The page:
Abu Dhabi, UAETuesday 12 November 2019

How to explore America's National Parks from your sofa

Get inspired for your next holiday with a glimpse of Yosemite’s El Capitan or go virtual wandering through ghost towns in Death Valley

Google Earth is celebrating National Park Week with new guided tours around 31 of America's natural treasures. Courtesy pxhere
Google Earth is celebrating National Park Week with new guided tours around 31 of America's natural treasures. Courtesy pxhere

Every April, the US National Parks Foundation hosts National Park Week to celebrate America’s natural treasures. With free-entry days, themed activities and nature-orientated workshops, the event aims to encourage people to get out there and explore some of the country’s most beautiful reserves.

With more than 400 parks in the vast sprawling nation, even if you live there your chances of visiting them all are slim, and even less so if you’re only on American soil for a holiday. However, this year, Google is making park visits a little bit easier by pairing up with the National Park Service to help bring 31 of the country’s best bits into homes around the globe through guided Google Earth tours.

Spend an hour basking in the breathtaking vistas of the Shenandoah Valley or take some time out to island hop in the far-flung Virgin Islands. As well as reminding you how stunning Earth really is, you'll get some trip-spiration for your next holiday, as, no matter how detailed Google Earth’s tours are, nothing beats exploring the wonders for yourself.

Here are a few of the highlights bound to get you trip-planning.

Dry Tortugas National Park Florida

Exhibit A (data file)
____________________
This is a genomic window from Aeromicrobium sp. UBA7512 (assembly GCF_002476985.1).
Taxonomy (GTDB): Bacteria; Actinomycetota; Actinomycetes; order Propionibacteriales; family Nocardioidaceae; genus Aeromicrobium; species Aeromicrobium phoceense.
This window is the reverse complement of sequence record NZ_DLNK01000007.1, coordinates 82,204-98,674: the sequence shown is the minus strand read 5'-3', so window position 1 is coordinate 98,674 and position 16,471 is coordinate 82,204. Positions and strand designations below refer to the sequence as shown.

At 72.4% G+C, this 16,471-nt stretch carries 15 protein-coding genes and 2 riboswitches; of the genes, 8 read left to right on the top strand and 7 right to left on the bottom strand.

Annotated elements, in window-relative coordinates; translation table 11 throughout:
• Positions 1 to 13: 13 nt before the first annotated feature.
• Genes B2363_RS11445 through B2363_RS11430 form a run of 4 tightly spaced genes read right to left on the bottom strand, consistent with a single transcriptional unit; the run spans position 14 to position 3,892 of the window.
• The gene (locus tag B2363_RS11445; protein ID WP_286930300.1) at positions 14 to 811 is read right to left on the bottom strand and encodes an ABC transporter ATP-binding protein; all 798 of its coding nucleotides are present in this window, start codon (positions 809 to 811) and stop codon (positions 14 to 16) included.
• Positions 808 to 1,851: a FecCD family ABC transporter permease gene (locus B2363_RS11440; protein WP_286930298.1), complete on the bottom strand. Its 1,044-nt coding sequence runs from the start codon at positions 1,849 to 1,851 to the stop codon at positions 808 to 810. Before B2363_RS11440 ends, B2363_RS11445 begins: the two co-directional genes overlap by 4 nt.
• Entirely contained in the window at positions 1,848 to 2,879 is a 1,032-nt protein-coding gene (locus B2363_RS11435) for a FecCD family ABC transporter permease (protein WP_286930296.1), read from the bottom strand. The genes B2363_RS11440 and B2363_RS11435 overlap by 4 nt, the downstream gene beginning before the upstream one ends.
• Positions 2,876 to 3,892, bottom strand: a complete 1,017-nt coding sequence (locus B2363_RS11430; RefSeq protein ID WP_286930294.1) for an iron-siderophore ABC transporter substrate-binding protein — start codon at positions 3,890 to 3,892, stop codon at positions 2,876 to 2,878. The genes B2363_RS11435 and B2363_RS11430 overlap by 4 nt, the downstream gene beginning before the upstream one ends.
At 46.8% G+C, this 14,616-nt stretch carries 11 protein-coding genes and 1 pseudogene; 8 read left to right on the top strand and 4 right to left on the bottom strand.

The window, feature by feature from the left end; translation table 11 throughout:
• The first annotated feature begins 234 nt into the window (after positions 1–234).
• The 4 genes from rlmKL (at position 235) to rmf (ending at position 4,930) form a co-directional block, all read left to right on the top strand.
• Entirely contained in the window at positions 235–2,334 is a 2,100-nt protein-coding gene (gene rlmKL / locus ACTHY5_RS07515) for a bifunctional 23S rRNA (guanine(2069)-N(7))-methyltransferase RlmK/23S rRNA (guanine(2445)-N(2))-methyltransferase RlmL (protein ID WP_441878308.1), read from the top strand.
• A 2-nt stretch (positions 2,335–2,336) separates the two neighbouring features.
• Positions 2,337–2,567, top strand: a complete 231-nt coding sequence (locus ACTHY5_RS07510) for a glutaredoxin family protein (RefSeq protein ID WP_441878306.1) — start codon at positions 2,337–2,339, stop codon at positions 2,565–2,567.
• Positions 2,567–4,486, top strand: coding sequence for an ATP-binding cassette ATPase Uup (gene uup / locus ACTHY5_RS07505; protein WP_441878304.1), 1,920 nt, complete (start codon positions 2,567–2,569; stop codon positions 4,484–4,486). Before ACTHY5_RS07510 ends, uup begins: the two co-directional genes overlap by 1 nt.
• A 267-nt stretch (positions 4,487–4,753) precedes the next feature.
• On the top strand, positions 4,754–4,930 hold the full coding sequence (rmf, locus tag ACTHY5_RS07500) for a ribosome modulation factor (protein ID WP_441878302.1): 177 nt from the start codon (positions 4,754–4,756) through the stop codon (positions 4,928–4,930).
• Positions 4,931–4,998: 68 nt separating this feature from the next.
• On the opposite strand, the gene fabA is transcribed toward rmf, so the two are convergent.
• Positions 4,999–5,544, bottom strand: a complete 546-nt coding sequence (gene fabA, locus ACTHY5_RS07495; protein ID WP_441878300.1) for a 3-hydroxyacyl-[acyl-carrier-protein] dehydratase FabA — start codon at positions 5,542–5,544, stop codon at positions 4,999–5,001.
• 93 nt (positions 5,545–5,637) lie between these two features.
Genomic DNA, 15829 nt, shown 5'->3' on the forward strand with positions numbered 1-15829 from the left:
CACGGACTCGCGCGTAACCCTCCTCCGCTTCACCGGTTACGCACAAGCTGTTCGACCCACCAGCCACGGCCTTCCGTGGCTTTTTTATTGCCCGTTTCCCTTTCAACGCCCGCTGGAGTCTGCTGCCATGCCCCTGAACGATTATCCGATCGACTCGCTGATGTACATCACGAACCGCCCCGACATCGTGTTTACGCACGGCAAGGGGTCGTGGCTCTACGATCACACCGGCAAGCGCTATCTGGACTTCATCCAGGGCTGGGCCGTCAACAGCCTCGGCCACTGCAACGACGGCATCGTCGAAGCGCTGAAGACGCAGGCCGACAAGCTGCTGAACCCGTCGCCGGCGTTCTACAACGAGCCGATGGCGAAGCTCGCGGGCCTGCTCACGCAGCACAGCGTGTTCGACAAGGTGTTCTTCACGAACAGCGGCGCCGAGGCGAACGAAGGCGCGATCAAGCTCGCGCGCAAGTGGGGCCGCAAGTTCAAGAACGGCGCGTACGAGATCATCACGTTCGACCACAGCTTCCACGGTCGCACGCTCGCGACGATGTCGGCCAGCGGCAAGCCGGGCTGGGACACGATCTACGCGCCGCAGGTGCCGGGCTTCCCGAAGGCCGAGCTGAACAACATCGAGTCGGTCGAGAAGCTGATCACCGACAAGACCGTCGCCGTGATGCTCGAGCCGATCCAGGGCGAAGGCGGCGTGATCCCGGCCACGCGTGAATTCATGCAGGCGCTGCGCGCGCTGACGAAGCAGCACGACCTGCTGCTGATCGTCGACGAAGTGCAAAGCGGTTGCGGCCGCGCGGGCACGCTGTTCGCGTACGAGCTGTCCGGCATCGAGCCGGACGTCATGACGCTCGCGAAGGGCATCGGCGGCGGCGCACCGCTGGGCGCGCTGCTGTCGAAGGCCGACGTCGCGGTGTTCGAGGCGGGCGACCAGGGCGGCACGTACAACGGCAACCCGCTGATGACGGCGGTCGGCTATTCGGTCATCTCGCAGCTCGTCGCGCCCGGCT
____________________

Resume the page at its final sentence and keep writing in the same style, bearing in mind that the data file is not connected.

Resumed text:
Despite its name, this place, which lies 113 kilometres off of Florida’s Key West, is anything but dry and is accessible only by boat, seaplane, or Google Earth’s new virtual tour. Visit the historic Fort Jefferson, one of the largest 19th-century forts in the US, of which the most infamous resident was Dr Samuel Mudd, held there after being convicted for conspiring to assassinate President Lincoln. Elsewhere, check out the island’s brick furnace that was used to heat cannonballs or virtually stroll along the boat pier and its white sandy beaches.

Death Valley National Park California and Nevada

San dunesi in Death Valley National Park. Courtesy Wikimedia commons / Brocken Inaglory
San dunesi in Death Valley National Park. Courtesy Wikimedia Commons / Brocken Inaglory

This is one of the hottest, driest, lowest places on Earth, and now you can visit the ghost towns of Death Valley National Park from the comfort of your home. Explore the ruins of the abandoned Rhyolite town, which had a population of thousands during its gold-mining heyday. Drop into street-view to see Stetson-topped silhouetted photographs that will really make you feel like you’re wandering the Wild West.

Virgin Islands National Park Virgin Islands

Island-hoppers will love swiping around on this remote piece of Caribbean paradise. Explore the three-kilometre Reef Bay trail that winds through tropical forests and past ruins of sugar plantations. Check out ancient basalt rock carvings by Taino Indians and marvel at Trunk Bay’s white sandy beaches, renowned for its colourful coral reefs.

Shenandoah National Park Virginia

See the sprawling Shenandoah National Park via Google Earth's guided tours. Courtesy NPS / Neal Lewis
See the sprawling Shenandoah National Park via Google Earth's guided tours. Courtesy NPS / Neal Lewis

The sprawling Shenandoah National Park is known for its Blue Ridge Mountains. Start at Calf Mountain Overlook for hardwood forest-filled views, then sample the vistas from Crimora Lake with a backdrop of Wildcat Ridge peaks. Spitler Knoll Overlook is the spot for sun-drenched virtual views of the Blue Ridge Mountains, before winding up your online visit with a stop at the multi-tiered drop at Dark Hollow Falls.

Yosemite National Park California

It’s hard to talk about America’s National Parks without thinking about the mighty Yosemite. Start at Tunnel View for iconic panoramas of the valley, framed by waterfalls and the granite giants of El Capitan and Half Dome. El Capitan is more than 1,000 metres tall and is a haven for rockclimbers. Even on Google Earth it’s impressive. Meanwhile, the Insta-famous sight of Mirror Lake perfectly reflecting the Tenaya Canyon and the rushing 181-metre Nevada Fall are also bound to inspire a visit.

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Updated: April 23, 2019 12:17 PM

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